These games and awards were decided during the Ward Podcast’s Best Games Played 2016 episode, where we considered any and all games played by the members of the Ward Podcast in 2016, even if they weren’t released that calendar year.


With Pokémon Go, Niantic has proven that Pokémon has the ability to stand the test of time. When the original Pokéfans were children, they’d play pretend Pokémon by going outside, turning their baseball caps backwards, and throwing plastic Pokéballs into tall grass to catch invisible animals. Now, Niantic has created a novel approach that combines location-based presence and alternate reality to rekindle the magic we had as children.

Pokémon Go allows you to explore parts of your city, town, or neighborhood that you otherwise would have overlooked. It was an opportunity to meet people you otherwise wouldn’t talk to. It encouraged people to be more active, and they started congregating in cities, parks, and piers.

For a few brief weeks it was beautiful, but nothing lasts forever. The game has unfortunately suffered from rote battle mechanics, severe stability issues, and removed or slow to rollout features that have somewhat doused this otherwise watershed moment for AR gaming and Pokémon. The game doesn’t have the same daily active user numbers that it did at its peak, but it still sits near the top of the top grossing list six months later.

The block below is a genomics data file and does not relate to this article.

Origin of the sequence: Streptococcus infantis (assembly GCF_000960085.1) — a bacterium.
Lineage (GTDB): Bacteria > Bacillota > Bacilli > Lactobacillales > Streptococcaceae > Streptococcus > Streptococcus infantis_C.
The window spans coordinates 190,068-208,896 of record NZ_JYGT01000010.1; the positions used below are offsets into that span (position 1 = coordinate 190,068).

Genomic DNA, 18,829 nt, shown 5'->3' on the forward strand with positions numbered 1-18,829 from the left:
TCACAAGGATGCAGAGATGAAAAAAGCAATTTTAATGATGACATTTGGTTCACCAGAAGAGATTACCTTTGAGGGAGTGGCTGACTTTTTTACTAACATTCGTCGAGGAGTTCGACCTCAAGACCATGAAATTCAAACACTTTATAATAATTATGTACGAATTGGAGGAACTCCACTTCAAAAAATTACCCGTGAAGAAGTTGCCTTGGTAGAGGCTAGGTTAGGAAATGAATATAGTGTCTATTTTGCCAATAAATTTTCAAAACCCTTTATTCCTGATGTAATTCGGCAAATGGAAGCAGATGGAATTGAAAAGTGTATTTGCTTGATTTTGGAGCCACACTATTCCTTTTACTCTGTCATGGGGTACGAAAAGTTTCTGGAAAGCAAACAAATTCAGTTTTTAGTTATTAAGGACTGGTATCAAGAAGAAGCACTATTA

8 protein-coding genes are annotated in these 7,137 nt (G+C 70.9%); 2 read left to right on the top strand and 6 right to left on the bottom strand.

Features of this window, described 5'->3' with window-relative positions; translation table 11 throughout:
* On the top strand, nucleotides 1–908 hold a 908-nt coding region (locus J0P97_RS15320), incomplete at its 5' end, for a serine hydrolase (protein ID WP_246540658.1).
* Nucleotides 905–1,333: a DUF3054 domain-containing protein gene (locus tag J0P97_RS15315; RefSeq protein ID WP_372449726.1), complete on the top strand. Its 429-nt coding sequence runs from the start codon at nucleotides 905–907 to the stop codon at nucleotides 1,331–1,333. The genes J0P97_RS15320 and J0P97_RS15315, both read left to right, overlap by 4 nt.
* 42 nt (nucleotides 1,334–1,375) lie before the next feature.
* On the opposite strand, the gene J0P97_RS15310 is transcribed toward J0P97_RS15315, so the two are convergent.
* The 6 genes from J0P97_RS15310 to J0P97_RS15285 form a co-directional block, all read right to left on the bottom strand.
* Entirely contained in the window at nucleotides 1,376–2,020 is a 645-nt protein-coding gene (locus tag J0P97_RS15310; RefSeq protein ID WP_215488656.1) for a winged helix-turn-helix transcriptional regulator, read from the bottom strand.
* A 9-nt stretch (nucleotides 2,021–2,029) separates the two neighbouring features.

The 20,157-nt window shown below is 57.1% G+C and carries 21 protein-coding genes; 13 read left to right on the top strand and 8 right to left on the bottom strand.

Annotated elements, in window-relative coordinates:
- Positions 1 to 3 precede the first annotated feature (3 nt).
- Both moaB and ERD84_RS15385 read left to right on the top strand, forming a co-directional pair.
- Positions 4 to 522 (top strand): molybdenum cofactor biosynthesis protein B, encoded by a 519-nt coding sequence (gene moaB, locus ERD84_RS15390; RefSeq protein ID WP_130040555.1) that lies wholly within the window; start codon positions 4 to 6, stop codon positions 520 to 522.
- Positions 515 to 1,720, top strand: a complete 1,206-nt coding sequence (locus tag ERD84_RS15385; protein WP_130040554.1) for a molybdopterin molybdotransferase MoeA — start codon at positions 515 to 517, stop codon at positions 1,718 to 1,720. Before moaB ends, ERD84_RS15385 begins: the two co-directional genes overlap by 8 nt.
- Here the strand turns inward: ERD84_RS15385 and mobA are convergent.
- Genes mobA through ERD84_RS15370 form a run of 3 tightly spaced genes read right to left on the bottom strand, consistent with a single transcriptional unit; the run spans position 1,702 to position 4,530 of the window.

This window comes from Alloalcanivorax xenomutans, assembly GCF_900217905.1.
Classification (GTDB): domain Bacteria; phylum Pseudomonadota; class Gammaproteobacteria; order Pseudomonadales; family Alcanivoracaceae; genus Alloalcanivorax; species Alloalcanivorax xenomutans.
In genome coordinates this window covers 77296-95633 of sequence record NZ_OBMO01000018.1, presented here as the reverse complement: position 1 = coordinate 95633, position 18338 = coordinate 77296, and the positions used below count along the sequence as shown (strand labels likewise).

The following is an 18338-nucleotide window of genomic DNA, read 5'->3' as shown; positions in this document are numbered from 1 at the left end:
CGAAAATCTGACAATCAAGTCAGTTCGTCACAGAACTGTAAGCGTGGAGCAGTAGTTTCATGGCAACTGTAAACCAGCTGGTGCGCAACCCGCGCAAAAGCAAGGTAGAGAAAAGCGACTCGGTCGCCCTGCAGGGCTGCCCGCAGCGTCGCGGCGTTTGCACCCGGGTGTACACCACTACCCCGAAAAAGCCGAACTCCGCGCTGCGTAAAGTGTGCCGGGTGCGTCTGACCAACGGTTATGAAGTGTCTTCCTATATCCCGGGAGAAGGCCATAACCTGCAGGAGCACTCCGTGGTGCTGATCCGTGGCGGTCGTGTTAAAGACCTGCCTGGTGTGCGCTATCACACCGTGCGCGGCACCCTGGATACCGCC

The zeitgeist of everyone on the street trying to be a Pokémon Master may have already passed, but the narrative of Pokémon has always been a much more personal journey. It’s about you, your team, and the bonds you’ve created, and Niantic has captured the physicality of that narrative better than any other Pokémon game that has come before it.


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